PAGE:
M. Chapoutier Domaine de Bila-Haut Cotes du Roussillon Villages Latour de France Occultum Lapidem

M. Chapoutier Domaine de Bila-Haut Cotes du Roussillon Villages Latour de France Occultum Lapidem 2009 & 2010

What auspicious vinous attributes should we be looking for in the year of The Wooden Horse? Veteran Sommelier and Wine Feng Shui Master, The Wandering Palate, prophesies on the wine that will bring good fortune and enjoyment.    Read More >

Clonakilla Shiraz Viognier 2012 – Canberra, ACT, Australia – Tim Kirk, Gourmet Traveller Wine Winemaker of the Year 2013
"If anyone is thirsty, let them come to Me and drink--Clonakilla Syrah Viognier." www.clonakilla.com.au

A few weeks ago I had lunch at my favourite restaurant in Singapore, Jade Palace Seafood Restaurant with the Reverent Tim Kirk, proprietor and winemaker of Clonakilla vineyard in Canberra, Australia. Read More >

Schubert Block B & Marion’s Pinot Noir 2011 – Martinborough, New Zealand
www.schubert.co.nz

Having tried the new 2011 pinot noir releases from Schubert at the New Zealand Pinot Noir Celebration back in February, even though only just bottled, one could already sense a brooding concentration in the vintage yet balanced with notably fresh-cool acidities and crunchy fruit. Read More >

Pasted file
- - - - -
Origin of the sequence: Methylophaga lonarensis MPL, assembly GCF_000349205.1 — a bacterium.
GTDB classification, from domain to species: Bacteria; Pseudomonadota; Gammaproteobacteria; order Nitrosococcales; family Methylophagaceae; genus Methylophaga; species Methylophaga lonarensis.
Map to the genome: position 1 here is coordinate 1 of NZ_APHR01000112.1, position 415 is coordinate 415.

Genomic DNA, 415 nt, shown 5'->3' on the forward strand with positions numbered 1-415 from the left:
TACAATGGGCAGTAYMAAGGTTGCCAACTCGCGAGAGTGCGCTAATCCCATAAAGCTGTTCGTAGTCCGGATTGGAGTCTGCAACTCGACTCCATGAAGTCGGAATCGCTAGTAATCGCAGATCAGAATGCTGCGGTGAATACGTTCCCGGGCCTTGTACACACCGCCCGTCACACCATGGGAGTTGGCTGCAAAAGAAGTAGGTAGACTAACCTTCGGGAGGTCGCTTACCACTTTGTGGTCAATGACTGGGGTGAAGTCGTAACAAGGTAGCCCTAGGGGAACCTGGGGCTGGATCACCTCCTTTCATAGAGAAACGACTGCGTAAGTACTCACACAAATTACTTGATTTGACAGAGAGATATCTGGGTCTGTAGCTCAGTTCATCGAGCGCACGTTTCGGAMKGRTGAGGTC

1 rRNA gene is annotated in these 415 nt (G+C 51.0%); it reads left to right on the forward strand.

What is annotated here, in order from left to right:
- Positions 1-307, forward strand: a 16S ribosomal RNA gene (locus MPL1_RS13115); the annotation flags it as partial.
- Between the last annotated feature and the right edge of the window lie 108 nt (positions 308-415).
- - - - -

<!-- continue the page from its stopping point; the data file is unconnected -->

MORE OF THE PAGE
New Zealand Red Wine of the Lunar Year (Dragon) & Biodynamic Vigneron of the Lunar Year Felton Road Cornish Point Pinot Noir 2011, Central Otago, New Zealand
www.feltonroad.com

Pinot noir enthusiasts the world over hardly need any convincing that Felton Road make extraordinarily good, arguably great pinot noir, however that does not mean I can’t have my say as well. Read More >

Must-Have Wine – Red Wine of the Lunar Year (Dragon) – Rippon Mature Vines Point Noir 2009 – Wanaka, Central Otago, New Zealand
The Wandering Palate Must-Have Wines of the Lunar Year - Dragon 2012

The Wandering Palate Must-Have Wines of the Lunar Year - Dragon 2012

Admittedly my predilection for pinot noir is perhaps a prejudice in my choice of ‘Red Wine of the Year’ and this sneak preview of my annual retrospective of wine highlights, the Year of the Dragon – 2012. However, the irrefutable fact is, Rippon Mature Vines Pinot Noir 2009 was the most profoundly complex, texturally sensual and incredibly drinkable wine I encountered all year; a wine of extraordinary charm and approachability even it its youth. And I will go further and declare it is the most impressive current release New World pinot noir I have ever had – period. Read More >

New Zealand White Wine of the Year – Pyramid Valley, Biodynamic Paradigm – 2010 Field of Fire Chardonnay, North Canterbury, South Island, New Zealand
Pyramid Valley Field of Fire Chardonnay

Speaking at a corporate wine evening recently, themed on biodynamic wines and having just delivered a crash course on Wine Feng Shui, it was no surprise that one of the more wine-savvy people in audience asked the predictable question, “Do biodynamic wines taste better?” And in the same breath, “How do I taste the difference between a biodynamic wine and a normal wine?” Read More >